Yvonne Fovargue MP: We're facing a cost of living crisis

We’re facing a cost of living crisis and a growing cost to business, with petrol, food and energy bills skyrocketing.

Friday, 14th January 2022, 4:55 am
Updated Friday, 14th January 2022, 8:56 am
Makerfield MP Yvonne Fovargue

Working families deserve security, prosperity and respect, but they aren’t getting it.

The Conservatives are guilty of a decade of dither, delay and poor planning on Britain’s energy sector.

The government has failed to meet the vast potential of British renewable and nuclear energy, failed to make more homes warm and well-insulated, and failed to properly regulate our energy market, leading to dozens of energy companies going bust.

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The result is rapidly rising prices and an energy crisis hitting millions, including many in Wigan. This cost of living crisis will define the year ahead unless action is taken now to support households across the borough.

To address the immediate crisis, I support measures to reduce the expected price rise in April - saving most households around £200 or more – but targeted extra support to squeezed middle, pensioners and the lowest earners, receiving up to £600 off bills and preventing all of the increase in energy bills currently expected falling on the poorest households.

This would be paid for with a one-off windfall tax on North Sea Oil and Gas producers who have profited from price rises.

It is crucial that we keep energy bills lower in the future. To do this we must as a nation reduce Britain’s reliance on imported gas by accelerating home-grown renewables and new nuclear, make sure 19 million homes are warm and well-insulated and regulate the market better, to never again let energy companies play fast and loose with the rules.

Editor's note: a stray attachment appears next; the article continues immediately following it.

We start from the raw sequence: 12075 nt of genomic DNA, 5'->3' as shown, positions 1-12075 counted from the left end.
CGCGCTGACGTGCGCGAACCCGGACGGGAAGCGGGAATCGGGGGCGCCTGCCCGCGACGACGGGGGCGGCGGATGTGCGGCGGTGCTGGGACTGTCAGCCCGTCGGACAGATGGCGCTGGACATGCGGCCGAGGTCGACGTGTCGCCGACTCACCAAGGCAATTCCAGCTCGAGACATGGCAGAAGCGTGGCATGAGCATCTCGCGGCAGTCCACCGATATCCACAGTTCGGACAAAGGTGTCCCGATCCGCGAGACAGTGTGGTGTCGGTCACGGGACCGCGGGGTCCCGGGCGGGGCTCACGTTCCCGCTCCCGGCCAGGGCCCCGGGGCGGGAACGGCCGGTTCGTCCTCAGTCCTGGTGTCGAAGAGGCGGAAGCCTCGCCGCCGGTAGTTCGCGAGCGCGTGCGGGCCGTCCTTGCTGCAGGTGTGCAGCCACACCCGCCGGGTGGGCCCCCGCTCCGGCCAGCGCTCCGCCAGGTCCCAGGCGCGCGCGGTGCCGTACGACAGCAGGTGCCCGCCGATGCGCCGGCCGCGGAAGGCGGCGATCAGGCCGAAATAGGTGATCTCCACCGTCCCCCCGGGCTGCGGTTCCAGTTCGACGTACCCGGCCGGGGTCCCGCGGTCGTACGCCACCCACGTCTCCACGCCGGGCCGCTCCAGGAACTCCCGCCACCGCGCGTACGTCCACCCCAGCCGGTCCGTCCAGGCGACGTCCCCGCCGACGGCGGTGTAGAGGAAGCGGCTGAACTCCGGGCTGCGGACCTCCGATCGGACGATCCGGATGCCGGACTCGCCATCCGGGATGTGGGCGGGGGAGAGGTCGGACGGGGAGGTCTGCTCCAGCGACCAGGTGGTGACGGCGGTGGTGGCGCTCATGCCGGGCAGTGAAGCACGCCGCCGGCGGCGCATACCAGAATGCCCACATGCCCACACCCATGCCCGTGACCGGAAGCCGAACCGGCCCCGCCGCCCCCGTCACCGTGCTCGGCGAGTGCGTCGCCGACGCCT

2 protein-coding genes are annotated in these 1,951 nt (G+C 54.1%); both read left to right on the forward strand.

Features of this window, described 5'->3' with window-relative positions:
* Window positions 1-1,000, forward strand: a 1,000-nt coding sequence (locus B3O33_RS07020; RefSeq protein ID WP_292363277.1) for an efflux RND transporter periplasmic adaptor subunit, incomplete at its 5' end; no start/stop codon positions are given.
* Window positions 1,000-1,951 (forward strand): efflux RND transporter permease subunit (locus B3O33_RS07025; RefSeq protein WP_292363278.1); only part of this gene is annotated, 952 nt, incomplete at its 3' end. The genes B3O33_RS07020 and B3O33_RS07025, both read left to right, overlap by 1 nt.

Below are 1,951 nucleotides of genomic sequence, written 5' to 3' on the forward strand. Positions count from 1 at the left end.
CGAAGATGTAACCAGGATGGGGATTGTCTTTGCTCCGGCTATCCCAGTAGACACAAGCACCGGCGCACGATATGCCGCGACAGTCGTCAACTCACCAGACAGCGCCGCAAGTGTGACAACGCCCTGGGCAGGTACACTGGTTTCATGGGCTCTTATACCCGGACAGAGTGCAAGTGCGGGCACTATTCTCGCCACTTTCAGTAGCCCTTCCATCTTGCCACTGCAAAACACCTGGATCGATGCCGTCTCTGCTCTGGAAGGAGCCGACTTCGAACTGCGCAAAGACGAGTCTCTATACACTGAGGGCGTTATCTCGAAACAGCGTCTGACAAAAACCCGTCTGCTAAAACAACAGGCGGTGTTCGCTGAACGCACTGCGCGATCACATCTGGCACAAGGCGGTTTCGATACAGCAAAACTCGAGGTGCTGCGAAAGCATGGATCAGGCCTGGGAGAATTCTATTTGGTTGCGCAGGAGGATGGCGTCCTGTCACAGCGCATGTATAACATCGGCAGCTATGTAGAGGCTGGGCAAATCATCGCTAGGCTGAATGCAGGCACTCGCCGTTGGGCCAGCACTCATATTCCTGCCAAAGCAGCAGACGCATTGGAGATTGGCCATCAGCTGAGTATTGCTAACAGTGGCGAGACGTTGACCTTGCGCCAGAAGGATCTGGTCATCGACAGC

There is a global gas price crisis, but 10 years of the Conservative’s failed energy policy, dither and delay has created a price crisis that’s being felt by people, and I want to stop bills going up

It is entirely right that the energy producers which are benefitting from this crisis are asked to pay their fair share. Health and care workers have been at the heart of the fight against coronavirus, working day and night to save lives.

They do so much to make our health service one to be proud of and they deserve our respect, admiration and full support.

I recognise that mandatory vaccination for health and care staff is a difficult issue. But the NHS has asked for it and I am persuaded that the continued threat of COVID-19, and the challenges presented by new variants, makes it even more important for staff to be vaccinated to protect themselves and to protect the public they serve.

It is vital, however – ahead of mandatory vaccinations coming into force from April 2022 - that the Government engages with the workforce and works in partnership with staff trade unions and Royal Colleges, to ensure their concerns are fully considered and addressed.

Concerns about the impact of these measures on the workforce are understandable, especially as our NHS and social care sector went into this pandemic with chronic staff shortages and hardworking staff suffering burnout.

Indeed, I shared these concerns ahead of vaccinations being made mandatory for care home staff in November last year.

But I am reassured that we did not see a collapse in the social care workforce that was warned of, and there is evidence of a positive impact on vaccine take-up.

Nevertheless, I urge the Government – who are asking the health and social care workforce to do their duty as professionals – to show greater respect to their professional voice and experience, on pay, conditions, and workload.

It is often said that the NHS runs on goodwill, so I would like to see the Government showing greater goodwill in return and engaging with the Royal Colleges and staff trade unions, not just on the plan for vaccine roll-out to their members, but on the debate about the future of our health and social care systems and the significant and immediate workforce challenges.

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